Fiat Chrysler adding 1,000 jobs to build new Jeep models

This confusing gear shift may have contributed to Star Trek actor's death
This confusing gear shift may have contributed to Star Trek actor's death

Fiat Chrysler is investing $1 billion to upgrade two Midwest auto plants, creating 1,000 jobs.

The investment is part of the company's plans to increase production of Jeep SUVs and cut back on U.S. production of small cars. As car buyers shift to more SUVs and crossovers, smaller cars have not been selling as well.

The Belvidere, Indiana, assembly plant will get a $350 million investment to produce the Jeep Cherokee, adding 300 jobs. The three vehicles the plant currently makes -- the Dodge Dart compact car, the Jeep Compass and Jeep Patriot are all being discontinued.

The company has not said which small SUV will replace the Compass and Patriot, and CEO Sergio Marchionne said in January it will likely be built in Mexico. The company is also looking for another automaker as a partner to build the small car models that it will no longer build, such as the Dart and the Chrysler 200.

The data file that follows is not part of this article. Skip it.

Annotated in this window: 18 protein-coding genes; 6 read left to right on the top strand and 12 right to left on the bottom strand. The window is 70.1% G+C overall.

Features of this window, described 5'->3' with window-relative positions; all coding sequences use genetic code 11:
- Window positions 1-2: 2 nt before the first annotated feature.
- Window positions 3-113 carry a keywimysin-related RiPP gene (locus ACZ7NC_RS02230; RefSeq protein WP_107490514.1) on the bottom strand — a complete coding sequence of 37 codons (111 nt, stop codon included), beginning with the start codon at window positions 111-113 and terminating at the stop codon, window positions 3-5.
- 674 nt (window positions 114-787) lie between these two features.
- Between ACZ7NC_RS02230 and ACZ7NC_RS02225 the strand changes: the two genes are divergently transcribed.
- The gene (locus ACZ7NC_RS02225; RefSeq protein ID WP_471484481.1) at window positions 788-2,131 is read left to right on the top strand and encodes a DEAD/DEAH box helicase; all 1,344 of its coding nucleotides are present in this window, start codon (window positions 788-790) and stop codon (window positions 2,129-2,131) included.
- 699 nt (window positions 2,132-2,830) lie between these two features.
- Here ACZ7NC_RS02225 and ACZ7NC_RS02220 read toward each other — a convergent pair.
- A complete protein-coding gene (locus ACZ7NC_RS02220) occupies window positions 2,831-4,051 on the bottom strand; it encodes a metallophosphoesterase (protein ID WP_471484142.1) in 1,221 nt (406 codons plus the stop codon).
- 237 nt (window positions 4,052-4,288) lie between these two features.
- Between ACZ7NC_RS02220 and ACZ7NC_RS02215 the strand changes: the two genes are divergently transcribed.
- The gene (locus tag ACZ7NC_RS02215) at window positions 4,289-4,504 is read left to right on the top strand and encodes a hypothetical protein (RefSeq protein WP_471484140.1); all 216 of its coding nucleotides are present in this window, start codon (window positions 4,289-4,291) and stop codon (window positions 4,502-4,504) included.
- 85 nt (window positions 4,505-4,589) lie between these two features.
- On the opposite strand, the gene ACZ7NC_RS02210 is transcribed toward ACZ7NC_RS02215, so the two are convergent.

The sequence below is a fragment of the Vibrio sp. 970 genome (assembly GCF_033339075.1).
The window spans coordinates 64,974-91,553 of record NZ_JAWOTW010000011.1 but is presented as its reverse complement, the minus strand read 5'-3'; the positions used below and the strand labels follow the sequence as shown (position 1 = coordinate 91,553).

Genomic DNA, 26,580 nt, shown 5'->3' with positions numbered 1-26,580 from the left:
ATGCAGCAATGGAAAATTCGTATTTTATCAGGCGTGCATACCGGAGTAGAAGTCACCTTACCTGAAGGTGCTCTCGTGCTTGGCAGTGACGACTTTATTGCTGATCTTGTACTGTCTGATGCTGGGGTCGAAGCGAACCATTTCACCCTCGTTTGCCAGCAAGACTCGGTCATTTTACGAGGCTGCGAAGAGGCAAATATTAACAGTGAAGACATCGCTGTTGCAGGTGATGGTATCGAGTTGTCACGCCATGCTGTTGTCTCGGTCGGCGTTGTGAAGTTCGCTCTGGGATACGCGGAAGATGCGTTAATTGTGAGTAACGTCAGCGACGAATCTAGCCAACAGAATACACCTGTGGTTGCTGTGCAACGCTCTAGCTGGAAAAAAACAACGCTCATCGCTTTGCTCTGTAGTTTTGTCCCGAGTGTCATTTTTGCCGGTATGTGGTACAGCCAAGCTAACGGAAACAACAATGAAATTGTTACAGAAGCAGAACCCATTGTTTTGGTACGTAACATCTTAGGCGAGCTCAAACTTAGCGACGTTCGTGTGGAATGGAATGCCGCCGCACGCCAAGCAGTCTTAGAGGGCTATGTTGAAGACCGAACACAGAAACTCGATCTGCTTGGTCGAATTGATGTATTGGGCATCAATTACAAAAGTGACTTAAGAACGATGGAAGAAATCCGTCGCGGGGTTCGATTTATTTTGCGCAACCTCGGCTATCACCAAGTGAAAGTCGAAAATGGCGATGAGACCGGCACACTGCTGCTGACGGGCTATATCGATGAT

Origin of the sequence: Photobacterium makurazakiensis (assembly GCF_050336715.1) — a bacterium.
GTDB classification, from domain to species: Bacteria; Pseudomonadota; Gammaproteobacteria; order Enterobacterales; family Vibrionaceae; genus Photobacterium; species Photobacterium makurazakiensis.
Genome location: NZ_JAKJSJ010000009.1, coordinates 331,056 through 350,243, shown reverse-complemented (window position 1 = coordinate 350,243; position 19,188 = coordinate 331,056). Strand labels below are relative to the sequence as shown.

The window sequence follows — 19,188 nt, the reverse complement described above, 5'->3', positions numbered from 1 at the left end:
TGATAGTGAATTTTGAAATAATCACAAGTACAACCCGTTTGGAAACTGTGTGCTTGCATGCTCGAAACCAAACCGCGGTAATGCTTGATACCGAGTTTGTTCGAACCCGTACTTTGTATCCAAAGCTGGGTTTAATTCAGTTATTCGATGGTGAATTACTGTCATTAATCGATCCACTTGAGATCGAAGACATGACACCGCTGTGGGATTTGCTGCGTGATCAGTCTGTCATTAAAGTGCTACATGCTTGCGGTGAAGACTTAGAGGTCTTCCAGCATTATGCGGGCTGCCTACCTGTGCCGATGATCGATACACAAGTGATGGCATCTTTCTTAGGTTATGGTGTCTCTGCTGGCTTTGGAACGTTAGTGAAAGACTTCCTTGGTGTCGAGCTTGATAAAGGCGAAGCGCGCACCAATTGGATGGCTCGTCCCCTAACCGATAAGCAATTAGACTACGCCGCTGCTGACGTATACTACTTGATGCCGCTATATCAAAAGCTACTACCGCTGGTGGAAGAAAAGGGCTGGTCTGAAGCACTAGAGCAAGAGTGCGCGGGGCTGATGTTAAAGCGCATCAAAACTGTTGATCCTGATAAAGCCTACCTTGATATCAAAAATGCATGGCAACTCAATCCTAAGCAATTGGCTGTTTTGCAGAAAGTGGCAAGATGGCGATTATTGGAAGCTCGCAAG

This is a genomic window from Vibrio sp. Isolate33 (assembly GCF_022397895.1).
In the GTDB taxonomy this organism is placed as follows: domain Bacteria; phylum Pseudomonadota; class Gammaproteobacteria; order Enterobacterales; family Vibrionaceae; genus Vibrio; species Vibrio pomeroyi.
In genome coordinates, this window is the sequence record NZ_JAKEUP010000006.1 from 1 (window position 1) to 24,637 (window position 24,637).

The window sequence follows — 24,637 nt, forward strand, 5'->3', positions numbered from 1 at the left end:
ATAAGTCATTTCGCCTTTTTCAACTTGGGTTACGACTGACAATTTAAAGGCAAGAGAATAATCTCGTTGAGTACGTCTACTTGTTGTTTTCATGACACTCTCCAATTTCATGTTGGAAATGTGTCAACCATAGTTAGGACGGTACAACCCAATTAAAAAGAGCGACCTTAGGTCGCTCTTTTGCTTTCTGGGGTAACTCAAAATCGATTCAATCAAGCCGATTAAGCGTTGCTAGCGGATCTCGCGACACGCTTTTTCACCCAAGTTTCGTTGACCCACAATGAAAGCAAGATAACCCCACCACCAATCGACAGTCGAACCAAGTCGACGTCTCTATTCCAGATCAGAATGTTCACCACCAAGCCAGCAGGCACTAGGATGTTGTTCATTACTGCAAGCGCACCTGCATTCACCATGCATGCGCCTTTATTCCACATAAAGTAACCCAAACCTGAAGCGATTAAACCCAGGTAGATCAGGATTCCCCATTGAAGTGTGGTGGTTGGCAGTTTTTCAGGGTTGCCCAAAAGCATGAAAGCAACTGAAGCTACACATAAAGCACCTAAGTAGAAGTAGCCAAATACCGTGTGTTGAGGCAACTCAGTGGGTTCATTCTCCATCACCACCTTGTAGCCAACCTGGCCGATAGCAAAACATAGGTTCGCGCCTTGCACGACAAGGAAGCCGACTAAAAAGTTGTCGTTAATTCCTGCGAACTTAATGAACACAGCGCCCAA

But the new investment shows that many of U.S. jobs are safe due to strong demand for Jeep SUVs.

The Toledo Assembly plant will get $700 million in a retooling investment to produce the next generation of the Jeep Wrangler. The plant is currently making the Cherokee, which is being shifted to Belvidere. The move will add 700 jobs at the plant.

Related: Fiat Chrysler to cut 1,300 jobs in first layoff since 2009

Jeep has been among Chrysler's most successful brands -- sales are up 17% so far this year. By contrast, Chrysler brand sales are down 19% this year.

Since it emerged from bankruptcy in 2009, Fiat Chrysler has invested more than $6.8 billion and added more than 23,500 jobs at its U.S. plants. This latest investment was agreed to during the contract negotiations with the United Auto Workers union last year.

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